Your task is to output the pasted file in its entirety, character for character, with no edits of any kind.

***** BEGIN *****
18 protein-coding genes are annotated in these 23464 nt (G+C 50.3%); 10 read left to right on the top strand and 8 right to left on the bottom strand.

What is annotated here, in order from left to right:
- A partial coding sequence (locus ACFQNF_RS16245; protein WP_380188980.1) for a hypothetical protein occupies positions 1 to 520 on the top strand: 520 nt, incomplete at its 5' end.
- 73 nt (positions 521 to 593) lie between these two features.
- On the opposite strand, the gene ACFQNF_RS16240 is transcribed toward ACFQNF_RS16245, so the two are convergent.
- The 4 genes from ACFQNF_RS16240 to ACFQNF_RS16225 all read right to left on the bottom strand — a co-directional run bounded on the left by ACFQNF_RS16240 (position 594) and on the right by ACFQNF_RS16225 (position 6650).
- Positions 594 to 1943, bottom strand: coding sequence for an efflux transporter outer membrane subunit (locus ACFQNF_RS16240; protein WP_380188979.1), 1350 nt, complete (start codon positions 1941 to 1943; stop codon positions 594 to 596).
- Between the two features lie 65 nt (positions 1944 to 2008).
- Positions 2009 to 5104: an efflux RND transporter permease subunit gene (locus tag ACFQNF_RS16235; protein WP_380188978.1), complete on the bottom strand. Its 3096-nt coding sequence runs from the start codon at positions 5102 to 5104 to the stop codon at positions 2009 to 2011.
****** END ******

18 protein-coding genes are annotated in these 23464 nt (G+C 50.3%); 10 read left to right on the top strand and 8 right to left on the bottom strand.

What is annotated here, in order from left to right:
- A partial coding sequence (locus ACFQNF_RS16245; protein WP_380188980.1) for a hypothetical protein occupies positions 1 to 520 on the top strand: 520 nt, incomplete at its 5' end.
- 73 nt (positions 521 to 593) lie between these two features.
- On the opposite strand, the gene ACFQNF_RS16240 is transcribed toward ACFQNF_RS16245, so the two are convergent.
- The 4 genes from ACFQNF_RS16240 to ACFQNF_RS16225 all read right to left on the bottom strand — a co-directional run bounded on the left by ACFQNF_RS16240 (position 594) and on the right by ACFQNF_RS16225 (position 6650).
- Positions 594 to 1943, bottom strand: coding sequence for an efflux transporter outer membrane subunit (locus ACFQNF_RS16240; protein WP_380188979.1), 1350 nt, complete (start codon positions 1941 to 1943; stop codon positions 594 to 596).
- Between the two features lie 65 nt (positions 1944 to 2008).
- Positions 2009 to 5104: an efflux RND transporter permease subunit gene (locus tag ACFQNF_RS16235; protein WP_380188978.1), complete on the bottom strand. Its 3096-nt coding sequence runs from the start codon at positions 5102 to 5104 to the stop codon at positions 2009 to 2011.